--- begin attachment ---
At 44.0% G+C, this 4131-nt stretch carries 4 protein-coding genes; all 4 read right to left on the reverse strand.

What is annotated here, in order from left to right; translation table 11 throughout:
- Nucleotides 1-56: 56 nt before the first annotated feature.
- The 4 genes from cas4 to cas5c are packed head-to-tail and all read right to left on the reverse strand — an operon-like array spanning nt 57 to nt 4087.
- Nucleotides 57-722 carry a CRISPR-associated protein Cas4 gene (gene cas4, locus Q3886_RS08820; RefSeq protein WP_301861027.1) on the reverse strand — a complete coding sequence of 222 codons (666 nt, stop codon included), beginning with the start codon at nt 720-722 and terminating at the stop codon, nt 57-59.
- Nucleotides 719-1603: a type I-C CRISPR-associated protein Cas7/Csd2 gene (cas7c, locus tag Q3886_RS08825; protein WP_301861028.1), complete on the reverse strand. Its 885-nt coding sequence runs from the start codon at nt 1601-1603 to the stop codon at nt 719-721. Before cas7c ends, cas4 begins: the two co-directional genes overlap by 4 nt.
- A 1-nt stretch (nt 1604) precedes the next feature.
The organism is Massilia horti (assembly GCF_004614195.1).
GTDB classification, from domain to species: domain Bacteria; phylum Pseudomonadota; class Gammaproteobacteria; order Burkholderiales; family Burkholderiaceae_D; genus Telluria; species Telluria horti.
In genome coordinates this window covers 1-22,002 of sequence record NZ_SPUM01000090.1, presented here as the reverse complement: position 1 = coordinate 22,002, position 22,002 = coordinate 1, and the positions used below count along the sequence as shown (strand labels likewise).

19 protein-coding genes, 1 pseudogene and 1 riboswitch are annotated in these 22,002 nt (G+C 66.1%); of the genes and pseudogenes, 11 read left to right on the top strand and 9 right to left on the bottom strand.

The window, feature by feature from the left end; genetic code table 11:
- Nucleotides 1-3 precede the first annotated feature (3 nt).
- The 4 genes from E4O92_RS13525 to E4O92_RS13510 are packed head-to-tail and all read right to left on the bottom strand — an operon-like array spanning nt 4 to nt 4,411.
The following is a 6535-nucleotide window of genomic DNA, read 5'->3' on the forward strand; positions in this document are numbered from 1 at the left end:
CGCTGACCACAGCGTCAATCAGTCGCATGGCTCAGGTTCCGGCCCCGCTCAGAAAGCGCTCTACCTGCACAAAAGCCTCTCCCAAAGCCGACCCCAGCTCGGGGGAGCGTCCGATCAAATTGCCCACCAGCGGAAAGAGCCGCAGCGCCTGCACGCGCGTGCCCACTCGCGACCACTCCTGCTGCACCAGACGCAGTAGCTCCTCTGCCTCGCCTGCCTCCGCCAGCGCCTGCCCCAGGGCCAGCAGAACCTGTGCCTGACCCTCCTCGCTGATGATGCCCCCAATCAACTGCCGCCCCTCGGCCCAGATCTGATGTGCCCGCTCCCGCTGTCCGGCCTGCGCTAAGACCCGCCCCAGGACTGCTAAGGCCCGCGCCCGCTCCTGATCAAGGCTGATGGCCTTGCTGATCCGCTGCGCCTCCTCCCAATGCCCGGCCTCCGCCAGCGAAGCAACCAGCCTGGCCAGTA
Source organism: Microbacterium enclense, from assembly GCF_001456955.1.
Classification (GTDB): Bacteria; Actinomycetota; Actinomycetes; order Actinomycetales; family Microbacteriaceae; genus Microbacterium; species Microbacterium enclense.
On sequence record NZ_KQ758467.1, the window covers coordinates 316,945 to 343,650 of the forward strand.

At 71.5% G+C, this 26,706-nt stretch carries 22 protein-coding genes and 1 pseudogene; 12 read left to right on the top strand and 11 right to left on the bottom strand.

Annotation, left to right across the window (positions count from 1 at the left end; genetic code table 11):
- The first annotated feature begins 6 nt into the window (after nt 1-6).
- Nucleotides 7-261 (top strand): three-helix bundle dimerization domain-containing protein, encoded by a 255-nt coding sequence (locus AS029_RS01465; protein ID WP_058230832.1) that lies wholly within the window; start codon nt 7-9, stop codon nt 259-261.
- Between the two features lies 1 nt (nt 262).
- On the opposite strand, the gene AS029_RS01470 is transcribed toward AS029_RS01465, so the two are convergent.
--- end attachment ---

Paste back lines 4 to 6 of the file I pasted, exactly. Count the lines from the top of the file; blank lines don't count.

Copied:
- The 4 genes from cas4 to cas5c are packed head-to-tail and all read right to left on the reverse strand — an operon-like array spanning nt 57 to nt 4087.
- Nucleotides 57-722 carry a CRISPR-associated protein Cas4 gene (gene cas4, locus Q3886_RS08820; RefSeq protein WP_301861027.1) on the reverse strand — a complete coding sequence of 222 codons (666 nt, stop codon included), beginning with the start codon at nt 720-722 and terminating at the stop codon, nt 57-59.
- Nucleotides 719-1603: a type I-C CRISPR-associated protein Cas7/Csd2 gene (cas7c, locus tag Q3886_RS08825; protein WP_301861028.1), complete on the reverse strand. Its 885-nt coding sequence runs from the start codon at nt 1601-1603 to the stop codon at nt 719-721. Before cas7c ends, cas4 begins: the two co-directional genes overlap by 4 nt.